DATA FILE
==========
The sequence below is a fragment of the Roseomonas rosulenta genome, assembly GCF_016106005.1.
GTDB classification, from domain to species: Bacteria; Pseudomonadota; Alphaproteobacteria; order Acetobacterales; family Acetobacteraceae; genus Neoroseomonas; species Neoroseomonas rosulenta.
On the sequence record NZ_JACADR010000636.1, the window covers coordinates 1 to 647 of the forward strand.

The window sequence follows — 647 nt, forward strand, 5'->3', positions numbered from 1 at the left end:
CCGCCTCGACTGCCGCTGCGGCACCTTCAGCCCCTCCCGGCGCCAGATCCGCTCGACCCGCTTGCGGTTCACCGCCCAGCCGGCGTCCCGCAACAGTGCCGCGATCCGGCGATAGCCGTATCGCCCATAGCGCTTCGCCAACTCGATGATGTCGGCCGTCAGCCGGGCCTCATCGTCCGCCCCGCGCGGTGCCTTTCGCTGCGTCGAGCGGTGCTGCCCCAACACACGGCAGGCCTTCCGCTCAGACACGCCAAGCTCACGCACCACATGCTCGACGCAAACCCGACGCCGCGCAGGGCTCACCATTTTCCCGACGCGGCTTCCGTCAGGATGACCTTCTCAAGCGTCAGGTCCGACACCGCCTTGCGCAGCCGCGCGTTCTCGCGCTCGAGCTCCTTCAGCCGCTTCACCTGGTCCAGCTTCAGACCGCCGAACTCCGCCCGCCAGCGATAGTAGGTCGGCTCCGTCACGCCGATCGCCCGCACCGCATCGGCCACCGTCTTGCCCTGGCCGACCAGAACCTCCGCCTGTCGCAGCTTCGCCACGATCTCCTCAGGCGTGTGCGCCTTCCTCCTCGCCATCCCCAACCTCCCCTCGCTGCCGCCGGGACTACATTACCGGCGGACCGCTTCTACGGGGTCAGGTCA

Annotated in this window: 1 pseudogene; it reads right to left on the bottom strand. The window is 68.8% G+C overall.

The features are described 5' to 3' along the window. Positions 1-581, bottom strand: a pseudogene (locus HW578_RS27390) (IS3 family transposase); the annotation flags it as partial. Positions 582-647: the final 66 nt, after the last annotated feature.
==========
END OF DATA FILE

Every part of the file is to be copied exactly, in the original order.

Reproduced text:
The sequence below is a fragment of the Roseomonas rosulenta genome, assembly GCF_016106005.1.
GTDB classification, from domain to species: Bacteria; Pseudomonadota; Alphaproteobacteria; order Acetobacterales; family Acetobacteraceae; genus Neoroseomonas; species Neoroseomonas rosulenta.
On the sequence record NZ_JACADR010000636.1, the window covers coordinates 1 to 647 of the forward strand.

The window sequence follows — 647 nt, forward strand, 5'->3', positions numbered from 1 at the left end:
CCGCCTCGACTGCCGCTGCGGCACCTTCAGCCCCTCCCGGCGCCAGATCCGCTCGACCCGCTTGCGGTTCACCGCCCAGCCGGCGTCCCGCAACAGTGCCGCGATCCGGCGATAGCCGTATCGCCCATAGCGCTTCGCCAACTCGATGATGTCGGCCGTCAGCCGGGCCTCATCGTCCGCCCCGCGCGGTGCCTTTCGCTGCGTCGAGCGGTGCTGCCCCAACACACGGCAGGCCTTCCGCTCAGACACGCCAAGCTCACGCACCACATGCTCGACGCAAACCCGACGCCGCGCAGGGCTCACCATTTTCCCGACGCGGCTTCCGTCAGGATGACCTTCTCAAGCGTCAGGTCCGACACCGCCTTGCGCAGCCGCGCGTTCTCGCGCTCGAGCTCCTTCAGCCGCTTCACCTGGTCCAGCTTCAGACCGCCGAACTCCGCCCGCCAGCGATAGTAGGTCGGCTCCGTCACGCCGATCGCCCGCACCGCATCGGCCACCGTCTTGCCCTGGCCGACCAGAACCTCCGCCTGTCGCAGCTTCGCCACGATCTCCTCAGGCGTGTGCGCCTTCCTCCTCGCCATCCCCAACCTCCCCTCGCTGCCGCCGGGACTACATTACCGGCGGACCGCTTCTACGGGGTCAGGTCA

Annotated in this window: 1 pseudogene; it reads right to left on the bottom strand. The window is 68.8% G+C overall.

The features are described 5' to 3' along the window. Positions 1-581, bottom strand: a pseudogene (locus HW578_RS27390) (IS3 family transposase); the annotation flags it as partial. Positions 582-647: the final 66 nt, after the last annotated feature.